Tamara Lich Trial Day 36: Crown and defence dispute breadth of proposed video evidence

Lich's defence team argues Crown is 'cherry-picking' video evidence in the case stemming from the 2022 protest against COVID restrictions.

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A dispute over a submission of an evidentiary exhibit from the Crown consumed the entirety court proceedings on the 36th day of the Chris Barber and Tamara Lich trial in Ottawa, ON, on Wednesday.

Barber and Lich are charged with crimes connected to their involvement with the 2022 Freedom Convoy, a peaceful demonstration involving civil disobedience against decrees, edicts, orders, mandates, and lockdowns imposed by all levels of government and marketed as "public health" measures to reduce COVID-19 transmission.

The two defendants are charged with mischief, intimidation, obstruction of police, and counselling others to commit mischief, intimidation, and obstruction of police.

The Crown seeks to admit a selfie video produced by Lich and published to her Facebook profile as a piece of evidence. Eric Granger, one of Lich's lawyers, requested that this evidentiary exhibit be broadened to include other selfie videos produced by Lich and posted to her Facebook account.

He argued that such expansion of the exhibit to include more of his client's videos would provide a complete and comprehensive context to the statements.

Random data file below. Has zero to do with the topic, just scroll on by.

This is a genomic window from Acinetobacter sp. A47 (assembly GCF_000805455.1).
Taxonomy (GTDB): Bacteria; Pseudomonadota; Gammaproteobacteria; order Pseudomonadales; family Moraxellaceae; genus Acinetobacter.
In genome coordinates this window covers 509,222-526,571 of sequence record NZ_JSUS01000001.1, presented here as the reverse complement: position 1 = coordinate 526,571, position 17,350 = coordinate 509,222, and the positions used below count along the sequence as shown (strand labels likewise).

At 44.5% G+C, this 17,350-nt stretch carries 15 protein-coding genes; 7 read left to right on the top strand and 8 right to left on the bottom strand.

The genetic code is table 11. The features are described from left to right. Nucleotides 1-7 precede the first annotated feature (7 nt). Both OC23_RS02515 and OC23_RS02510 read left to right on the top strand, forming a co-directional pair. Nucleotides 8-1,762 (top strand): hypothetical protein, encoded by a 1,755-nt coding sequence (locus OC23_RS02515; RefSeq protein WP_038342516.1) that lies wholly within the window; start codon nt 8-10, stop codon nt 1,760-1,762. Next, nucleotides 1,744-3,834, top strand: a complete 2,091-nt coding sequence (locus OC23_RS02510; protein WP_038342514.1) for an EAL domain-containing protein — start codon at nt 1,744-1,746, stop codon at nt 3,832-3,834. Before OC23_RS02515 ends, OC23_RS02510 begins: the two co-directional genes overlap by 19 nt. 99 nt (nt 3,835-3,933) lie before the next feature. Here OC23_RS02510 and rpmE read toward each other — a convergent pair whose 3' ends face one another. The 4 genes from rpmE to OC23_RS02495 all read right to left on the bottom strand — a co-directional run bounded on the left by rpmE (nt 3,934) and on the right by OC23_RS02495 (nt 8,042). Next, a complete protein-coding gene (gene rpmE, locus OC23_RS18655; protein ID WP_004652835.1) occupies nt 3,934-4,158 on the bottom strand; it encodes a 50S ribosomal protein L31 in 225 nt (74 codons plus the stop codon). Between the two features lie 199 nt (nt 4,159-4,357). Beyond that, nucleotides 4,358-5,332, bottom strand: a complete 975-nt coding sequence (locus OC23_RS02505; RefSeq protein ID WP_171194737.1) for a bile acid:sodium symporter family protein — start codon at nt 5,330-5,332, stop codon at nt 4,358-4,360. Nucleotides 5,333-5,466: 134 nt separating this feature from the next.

"They're not part of a continuum," Justice Heather Perkins-McVey, the trial's judge, said to Granger about the separate selfie videos made by Lich. She added, "They're not part of a broader narrative."

Perkins-McVey's tentative assessment was at odds with Granger's framing of the different videos, with the judge describing them as amounting to distinct statements and Granger characterizing them as requiring consolidation in the context of an evidentiary submission.

Neither the Crown nor defence teams completed their arguments on this matter during the day's proceedings, which will continue on Thursday and Friday.

Last week, a brief session of proceedings lasting about fifteen minutes was dedicated to the judge issuing her ruling on a motion submitted by the defence to preemptively reject a forthcoming application coming from the Crown.

The Crown has stated its intention to submit a Carter application near the conclusion of the trial, which, if approved, would allow for statements made by Barber to be attributed to Lich.

A Carter application, if accepted by a judge, applies a framework of conspiracy upon the defendants, which allows for evidence against one accused to be applied to all others.

If applied, it presumes that the defendants conspired to execute unlawful acts, and that actions proven to be executed by any of the defendants in furtherance of the alleged criminal acts be viewed through a lens and coordination and consent between all accused parties.

Last Thursday, Perkins-McVey denied Lich's defence's motion to preemptively dismiss the Crown's pending Carter application, which means the Crown will be permitted to submit its Carter application near the trial's conclusion. At the time, the defence will offer its arguments against the then-submitted Carter application's specific details, and the judge will determine the validity of the Crown's request.

For a Carter application to be accepted, the Crown must prove beyond a reasonable doubt that the defendants conspired to execute an unlawful act or acts, and that the defendants executed actions in furtherance of their agreed-upon criminal goal.

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